One of the biggest problems I run into with clients, regardless of the age, is a lack of a support system. A support system can seem like an evasive giant, an intangible concept that everyone else seems to find easier than you.
A support system can come in many shapes and sizes. I often hear idealistic things like “I don’t have a best friend” and “I can only talk to _____ about x, and have to call ______ about y…”. There very rarely exists an all in one friend. Being stuck in the world of idealistic thinking and longing for things that aren’t likely to happen can lead to depression and difficulty in friendships.
Reality suggests that the average person has a range of friends and acquaintances that meet varying levels of their needs. For example, you may have family members that provide feelings of love and belonging. You may have school friends (high school or college) that you see less often than you’d like, that offer feelings of belonging and fun. You may also have a significant other that acts as an adventure partner, future planner, and best friend when your closest friend isn’t available. There are numerous other people that will step in regularly or periodically to make life enjoyable.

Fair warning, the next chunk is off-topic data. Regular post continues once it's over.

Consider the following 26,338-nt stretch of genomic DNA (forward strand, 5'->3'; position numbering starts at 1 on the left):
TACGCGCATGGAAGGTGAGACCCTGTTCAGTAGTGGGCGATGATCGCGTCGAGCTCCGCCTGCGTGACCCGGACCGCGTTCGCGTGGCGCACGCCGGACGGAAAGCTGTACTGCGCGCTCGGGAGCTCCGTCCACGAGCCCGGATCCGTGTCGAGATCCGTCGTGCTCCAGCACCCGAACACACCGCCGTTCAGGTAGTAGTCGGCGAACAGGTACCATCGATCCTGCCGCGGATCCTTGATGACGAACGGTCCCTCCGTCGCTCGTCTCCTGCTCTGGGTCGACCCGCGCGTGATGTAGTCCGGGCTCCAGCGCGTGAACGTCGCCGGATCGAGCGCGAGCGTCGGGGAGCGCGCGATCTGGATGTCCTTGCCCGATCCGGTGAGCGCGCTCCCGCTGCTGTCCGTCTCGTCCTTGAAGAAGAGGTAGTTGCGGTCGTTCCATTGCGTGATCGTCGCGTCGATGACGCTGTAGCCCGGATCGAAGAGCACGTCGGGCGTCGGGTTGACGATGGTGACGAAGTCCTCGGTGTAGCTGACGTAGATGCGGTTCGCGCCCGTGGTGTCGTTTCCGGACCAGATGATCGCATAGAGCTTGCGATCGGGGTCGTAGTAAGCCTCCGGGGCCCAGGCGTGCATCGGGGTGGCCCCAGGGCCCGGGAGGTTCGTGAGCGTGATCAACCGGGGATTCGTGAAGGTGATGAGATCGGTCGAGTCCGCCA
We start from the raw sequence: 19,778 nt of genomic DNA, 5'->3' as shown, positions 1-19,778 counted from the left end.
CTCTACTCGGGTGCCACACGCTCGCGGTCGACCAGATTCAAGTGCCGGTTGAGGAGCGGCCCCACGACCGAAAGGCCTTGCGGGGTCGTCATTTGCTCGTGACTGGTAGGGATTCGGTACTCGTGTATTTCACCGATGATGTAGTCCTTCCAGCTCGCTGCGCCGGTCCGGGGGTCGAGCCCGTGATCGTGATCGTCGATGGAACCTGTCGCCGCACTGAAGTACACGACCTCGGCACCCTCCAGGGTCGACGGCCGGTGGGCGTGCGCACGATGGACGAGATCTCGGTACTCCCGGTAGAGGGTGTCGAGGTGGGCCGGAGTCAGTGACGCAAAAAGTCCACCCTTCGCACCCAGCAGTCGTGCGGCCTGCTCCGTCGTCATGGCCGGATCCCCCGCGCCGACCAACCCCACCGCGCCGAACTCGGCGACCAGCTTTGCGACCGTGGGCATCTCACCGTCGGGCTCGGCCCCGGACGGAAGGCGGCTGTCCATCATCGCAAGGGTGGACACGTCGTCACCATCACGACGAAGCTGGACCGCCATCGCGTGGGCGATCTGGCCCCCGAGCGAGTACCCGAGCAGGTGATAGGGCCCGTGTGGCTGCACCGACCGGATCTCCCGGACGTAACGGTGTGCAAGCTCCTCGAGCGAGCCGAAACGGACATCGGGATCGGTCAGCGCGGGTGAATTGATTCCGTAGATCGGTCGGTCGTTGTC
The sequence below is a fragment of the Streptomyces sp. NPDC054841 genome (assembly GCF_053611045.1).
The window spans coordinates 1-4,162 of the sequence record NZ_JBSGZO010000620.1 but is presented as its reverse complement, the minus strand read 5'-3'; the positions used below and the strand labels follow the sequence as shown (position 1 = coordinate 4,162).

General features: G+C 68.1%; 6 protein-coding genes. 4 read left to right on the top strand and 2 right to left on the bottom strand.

The trick is to never stop nurturing existing relationships and building new ones. As an adult, both of these can be difficult. Nurturing relationships includes swallowing your pride to admit when you are wrong, keeping your cool when angry, and being patient enough to listen to the other person. Building new relationships involves pushing past your comfort zone and trying new things, putting effort into looking for opportunities, and tackling the anxiety associated with meeting new people.
So the question I pose is, what steps can you take to repair or create a connection or two?